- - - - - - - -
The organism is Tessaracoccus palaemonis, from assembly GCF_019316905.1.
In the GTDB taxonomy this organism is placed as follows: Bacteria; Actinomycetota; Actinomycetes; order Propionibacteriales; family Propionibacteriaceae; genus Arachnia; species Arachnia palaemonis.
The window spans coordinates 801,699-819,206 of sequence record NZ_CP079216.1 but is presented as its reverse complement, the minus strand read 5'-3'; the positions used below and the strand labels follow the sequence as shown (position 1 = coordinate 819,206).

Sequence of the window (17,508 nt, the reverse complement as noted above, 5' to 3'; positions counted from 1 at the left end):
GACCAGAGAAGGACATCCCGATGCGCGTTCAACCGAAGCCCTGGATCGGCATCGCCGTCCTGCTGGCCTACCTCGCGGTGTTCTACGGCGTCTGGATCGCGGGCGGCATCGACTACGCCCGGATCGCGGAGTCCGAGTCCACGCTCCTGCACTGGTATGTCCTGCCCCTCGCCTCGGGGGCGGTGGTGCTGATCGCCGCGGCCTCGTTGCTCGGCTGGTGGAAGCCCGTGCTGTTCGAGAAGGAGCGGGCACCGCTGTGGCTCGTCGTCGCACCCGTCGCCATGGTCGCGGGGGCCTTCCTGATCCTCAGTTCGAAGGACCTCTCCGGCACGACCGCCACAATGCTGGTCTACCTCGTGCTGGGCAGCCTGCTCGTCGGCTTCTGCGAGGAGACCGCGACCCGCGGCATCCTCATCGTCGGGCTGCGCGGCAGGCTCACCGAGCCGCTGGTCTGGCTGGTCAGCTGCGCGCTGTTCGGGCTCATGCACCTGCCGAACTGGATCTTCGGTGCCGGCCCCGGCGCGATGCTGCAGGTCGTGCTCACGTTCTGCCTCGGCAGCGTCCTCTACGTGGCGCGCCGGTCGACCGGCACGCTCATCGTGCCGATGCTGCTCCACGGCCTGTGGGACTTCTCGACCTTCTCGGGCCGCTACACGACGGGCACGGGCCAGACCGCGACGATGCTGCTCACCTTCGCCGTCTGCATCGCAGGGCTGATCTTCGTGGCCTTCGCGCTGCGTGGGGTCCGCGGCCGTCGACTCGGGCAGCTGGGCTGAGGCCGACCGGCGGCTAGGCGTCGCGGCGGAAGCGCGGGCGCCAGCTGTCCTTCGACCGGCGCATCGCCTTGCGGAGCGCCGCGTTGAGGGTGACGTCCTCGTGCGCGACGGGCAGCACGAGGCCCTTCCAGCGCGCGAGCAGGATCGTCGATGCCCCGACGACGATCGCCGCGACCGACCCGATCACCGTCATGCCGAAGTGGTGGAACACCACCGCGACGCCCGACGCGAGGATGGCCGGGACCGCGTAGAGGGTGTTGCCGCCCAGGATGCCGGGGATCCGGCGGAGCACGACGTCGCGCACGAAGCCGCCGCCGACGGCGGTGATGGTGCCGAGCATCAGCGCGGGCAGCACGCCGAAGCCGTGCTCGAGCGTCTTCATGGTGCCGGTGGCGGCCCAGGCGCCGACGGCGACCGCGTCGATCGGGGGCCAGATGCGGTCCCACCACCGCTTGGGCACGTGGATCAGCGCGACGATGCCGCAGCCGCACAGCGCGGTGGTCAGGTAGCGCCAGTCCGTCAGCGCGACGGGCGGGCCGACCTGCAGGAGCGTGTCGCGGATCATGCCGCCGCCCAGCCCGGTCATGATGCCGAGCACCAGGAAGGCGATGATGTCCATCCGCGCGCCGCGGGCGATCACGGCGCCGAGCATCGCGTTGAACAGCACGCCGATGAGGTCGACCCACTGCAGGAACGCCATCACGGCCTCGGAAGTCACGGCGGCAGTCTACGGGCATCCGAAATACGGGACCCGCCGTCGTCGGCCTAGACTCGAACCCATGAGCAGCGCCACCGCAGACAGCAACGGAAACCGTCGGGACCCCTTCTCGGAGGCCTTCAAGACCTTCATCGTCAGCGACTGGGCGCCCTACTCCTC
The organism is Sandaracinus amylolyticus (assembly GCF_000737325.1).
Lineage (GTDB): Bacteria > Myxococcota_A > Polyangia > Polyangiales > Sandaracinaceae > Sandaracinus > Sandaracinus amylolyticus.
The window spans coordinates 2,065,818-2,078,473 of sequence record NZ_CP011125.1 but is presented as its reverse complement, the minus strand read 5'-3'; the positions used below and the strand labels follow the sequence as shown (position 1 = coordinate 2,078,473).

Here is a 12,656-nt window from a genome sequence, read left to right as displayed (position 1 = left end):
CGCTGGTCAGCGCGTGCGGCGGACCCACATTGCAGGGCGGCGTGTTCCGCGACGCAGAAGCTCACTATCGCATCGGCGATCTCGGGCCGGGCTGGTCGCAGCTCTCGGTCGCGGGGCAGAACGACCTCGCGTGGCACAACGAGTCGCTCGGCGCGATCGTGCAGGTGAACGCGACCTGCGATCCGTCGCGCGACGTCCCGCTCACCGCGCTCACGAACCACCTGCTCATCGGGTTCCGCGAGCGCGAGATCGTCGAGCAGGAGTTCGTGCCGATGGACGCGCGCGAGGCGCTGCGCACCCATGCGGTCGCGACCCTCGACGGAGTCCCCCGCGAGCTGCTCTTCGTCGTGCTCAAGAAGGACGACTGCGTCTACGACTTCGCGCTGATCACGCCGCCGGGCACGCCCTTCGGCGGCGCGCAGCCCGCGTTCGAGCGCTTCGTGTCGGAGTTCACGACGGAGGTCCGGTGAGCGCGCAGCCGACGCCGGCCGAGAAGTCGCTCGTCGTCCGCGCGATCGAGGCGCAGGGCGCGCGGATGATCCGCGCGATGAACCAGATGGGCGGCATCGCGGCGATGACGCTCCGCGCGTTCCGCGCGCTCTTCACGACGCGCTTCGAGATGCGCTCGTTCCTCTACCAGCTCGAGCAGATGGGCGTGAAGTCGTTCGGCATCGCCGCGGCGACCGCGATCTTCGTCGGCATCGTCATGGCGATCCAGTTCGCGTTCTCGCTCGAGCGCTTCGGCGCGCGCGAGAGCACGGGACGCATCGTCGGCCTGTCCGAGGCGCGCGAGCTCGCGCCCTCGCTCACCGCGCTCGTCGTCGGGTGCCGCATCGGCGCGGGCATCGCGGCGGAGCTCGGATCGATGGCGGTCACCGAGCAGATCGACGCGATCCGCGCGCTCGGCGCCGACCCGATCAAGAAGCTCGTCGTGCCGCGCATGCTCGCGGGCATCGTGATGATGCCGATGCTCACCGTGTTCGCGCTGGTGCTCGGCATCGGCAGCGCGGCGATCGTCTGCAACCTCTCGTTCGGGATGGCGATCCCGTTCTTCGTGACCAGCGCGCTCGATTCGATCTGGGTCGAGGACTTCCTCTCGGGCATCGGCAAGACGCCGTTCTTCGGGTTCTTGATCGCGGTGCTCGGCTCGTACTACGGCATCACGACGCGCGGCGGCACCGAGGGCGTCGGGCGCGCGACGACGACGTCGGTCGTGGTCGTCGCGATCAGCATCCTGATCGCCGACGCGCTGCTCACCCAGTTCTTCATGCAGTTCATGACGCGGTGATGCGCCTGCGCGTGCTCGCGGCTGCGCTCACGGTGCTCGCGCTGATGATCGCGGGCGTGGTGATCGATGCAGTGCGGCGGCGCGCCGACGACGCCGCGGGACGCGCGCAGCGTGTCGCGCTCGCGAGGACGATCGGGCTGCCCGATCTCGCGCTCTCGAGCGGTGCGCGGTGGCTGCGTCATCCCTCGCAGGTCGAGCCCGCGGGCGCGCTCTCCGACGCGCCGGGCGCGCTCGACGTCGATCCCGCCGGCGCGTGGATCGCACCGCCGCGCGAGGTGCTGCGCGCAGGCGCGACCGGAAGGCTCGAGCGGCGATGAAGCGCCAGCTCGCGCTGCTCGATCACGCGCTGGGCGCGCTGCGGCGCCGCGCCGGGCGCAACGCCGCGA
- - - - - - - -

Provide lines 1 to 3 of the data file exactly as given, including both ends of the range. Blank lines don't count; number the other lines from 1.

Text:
The organism is Tessaracoccus palaemonis, from assembly GCF_019316905.1.
In the GTDB taxonomy this organism is placed as follows: Bacteria; Actinomycetota; Actinomycetes; order Propionibacteriales; family Propionibacteriaceae; genus Arachnia; species Arachnia palaemonis.
The window spans coordinates 801,699-819,206 of sequence record NZ_CP079216.1 but is presented as its reverse complement, the minus strand read 5'-3'; the positions used below and the strand labels follow the sequence as shown (position 1 = coordinate 819,206).